Throughout the COVID-19 pandemic, many people have worked remotely, either from home or a temporary location. One potential consequence of remote work may surprise you: an increase in your state tax bill.
During the pandemic, it’s been fairly common for people to work remotely from another state — across state lines from the employer’s place of business or even across the nation. If that describes your situation, you may need to file tax returns in both states, potentially triggering additional state taxes. But the outcome depends on applicable law, which varies from state to state.
Watch out for double taxation
Generally, a state’s power to tax a person’s income is based on concepts such as domicile and residence. If you’re domiciled in a state — that is, you have your “true, fixed permanent home” there — the state has the power to tax your worldwide income. A state also may tax your income if you’re a “resident.” Usually, that means you have a dwelling in the state and spend a minimum amount of time there.
It’s possible to be domiciled in one state but a resident of another, which may require you to pay taxes to both states on the same income. Many states offer relief from such double taxation by providing credits for taxes paid to other states. But it’s still possible for remote work to result in higher taxes — for example, if the state where your employer is based, and where you usually live, has no income tax but you work remotely from a state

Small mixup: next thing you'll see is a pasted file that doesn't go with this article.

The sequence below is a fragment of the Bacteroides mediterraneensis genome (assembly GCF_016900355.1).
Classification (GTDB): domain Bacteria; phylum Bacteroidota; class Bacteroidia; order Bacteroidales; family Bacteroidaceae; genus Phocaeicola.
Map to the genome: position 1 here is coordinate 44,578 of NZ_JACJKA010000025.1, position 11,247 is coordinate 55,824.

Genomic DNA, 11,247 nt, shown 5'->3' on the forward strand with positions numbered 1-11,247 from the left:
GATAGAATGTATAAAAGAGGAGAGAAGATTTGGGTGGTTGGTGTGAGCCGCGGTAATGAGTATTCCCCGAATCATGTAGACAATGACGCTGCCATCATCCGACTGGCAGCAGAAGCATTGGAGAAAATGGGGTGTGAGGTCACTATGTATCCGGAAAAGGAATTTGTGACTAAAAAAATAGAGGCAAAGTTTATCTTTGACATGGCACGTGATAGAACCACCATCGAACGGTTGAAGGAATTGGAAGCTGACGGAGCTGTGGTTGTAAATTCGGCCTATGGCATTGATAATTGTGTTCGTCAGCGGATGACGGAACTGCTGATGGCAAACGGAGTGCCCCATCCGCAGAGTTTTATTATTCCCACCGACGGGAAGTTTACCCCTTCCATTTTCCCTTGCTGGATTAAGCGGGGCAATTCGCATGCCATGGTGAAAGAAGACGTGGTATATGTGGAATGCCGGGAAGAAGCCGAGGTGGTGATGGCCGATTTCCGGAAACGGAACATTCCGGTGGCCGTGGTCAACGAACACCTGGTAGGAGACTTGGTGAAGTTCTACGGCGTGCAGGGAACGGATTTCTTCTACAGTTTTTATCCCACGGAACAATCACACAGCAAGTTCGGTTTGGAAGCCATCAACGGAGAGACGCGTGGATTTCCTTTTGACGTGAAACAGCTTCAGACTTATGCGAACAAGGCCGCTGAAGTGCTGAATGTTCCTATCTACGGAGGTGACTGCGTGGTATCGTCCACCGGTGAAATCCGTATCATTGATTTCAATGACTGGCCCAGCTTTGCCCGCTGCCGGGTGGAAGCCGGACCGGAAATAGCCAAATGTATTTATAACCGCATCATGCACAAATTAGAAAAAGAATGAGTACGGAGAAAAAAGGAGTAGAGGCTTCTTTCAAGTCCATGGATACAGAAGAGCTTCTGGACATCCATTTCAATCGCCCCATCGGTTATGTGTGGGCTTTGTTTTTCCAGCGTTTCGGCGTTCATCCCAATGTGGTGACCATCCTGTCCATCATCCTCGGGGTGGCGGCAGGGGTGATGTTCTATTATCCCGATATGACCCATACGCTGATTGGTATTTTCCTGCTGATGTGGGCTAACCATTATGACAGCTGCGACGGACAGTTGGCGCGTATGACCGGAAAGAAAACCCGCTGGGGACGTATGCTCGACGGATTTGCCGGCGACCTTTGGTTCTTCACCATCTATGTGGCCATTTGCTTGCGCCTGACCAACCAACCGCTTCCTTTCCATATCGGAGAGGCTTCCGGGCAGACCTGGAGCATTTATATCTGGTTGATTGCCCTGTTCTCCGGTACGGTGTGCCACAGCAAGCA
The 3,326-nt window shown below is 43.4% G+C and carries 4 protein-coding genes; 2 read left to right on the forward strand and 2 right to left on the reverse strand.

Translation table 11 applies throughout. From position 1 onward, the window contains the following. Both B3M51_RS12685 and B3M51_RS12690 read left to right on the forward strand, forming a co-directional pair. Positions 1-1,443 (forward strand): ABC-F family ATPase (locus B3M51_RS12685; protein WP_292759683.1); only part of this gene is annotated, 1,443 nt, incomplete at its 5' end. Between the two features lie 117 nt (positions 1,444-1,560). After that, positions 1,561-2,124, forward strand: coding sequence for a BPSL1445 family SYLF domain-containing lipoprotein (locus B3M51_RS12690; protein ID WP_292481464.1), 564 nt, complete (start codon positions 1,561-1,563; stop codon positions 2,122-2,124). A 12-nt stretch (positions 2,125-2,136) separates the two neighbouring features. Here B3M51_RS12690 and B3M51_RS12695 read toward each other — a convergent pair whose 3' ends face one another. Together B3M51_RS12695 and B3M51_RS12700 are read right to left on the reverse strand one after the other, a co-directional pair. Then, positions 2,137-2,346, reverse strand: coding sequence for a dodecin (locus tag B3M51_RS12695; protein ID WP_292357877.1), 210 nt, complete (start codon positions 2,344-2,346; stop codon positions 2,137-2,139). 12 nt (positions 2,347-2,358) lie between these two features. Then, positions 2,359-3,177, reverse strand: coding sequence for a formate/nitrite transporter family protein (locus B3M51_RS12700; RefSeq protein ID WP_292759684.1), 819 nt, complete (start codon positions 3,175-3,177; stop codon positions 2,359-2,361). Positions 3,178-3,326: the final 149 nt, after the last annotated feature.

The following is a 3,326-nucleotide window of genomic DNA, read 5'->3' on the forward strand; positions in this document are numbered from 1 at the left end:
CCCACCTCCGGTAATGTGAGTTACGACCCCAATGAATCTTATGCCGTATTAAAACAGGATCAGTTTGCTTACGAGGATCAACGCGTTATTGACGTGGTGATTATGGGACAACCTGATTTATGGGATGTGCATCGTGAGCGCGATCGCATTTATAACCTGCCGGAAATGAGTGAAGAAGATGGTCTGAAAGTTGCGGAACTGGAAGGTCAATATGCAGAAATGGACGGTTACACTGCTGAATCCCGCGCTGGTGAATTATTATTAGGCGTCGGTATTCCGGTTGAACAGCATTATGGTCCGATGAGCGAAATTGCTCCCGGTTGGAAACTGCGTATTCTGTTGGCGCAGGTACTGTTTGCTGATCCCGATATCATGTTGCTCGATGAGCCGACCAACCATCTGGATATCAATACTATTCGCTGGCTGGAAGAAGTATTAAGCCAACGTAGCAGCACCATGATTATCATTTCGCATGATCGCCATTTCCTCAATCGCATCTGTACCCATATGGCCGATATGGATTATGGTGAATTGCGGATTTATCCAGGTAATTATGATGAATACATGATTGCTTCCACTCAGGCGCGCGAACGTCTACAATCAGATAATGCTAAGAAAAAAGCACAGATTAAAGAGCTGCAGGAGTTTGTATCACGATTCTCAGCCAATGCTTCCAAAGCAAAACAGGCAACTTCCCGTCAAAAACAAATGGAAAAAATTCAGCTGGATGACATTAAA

with an income tax.
A state also may be able to tax your income if it’s derived from a source within the state, even if you aren’t a resident or domiciliary. Several states have so-called “convenience rules”: If you’re employed by an organization in the state, but live and work in another state for your convenience (not because the job requires it), then you owe income tax to the state where the employer is based.
If that happens, you also may owe tax to the state where you reside, which may or may not be reduced by credits for taxes paid to the other state. Some states have agreed not to impose their taxes on remote workers who are present in their state as a result of the pandemic. But in many other states there’s a risk of double taxation.
Know your options
If you’ve worked remotely from out of state in 2021, consult your Froehling Anderson tax advisor to determine whether you’re liable for taxes in both states. If so, ask if there are steps you can take to soften the blow.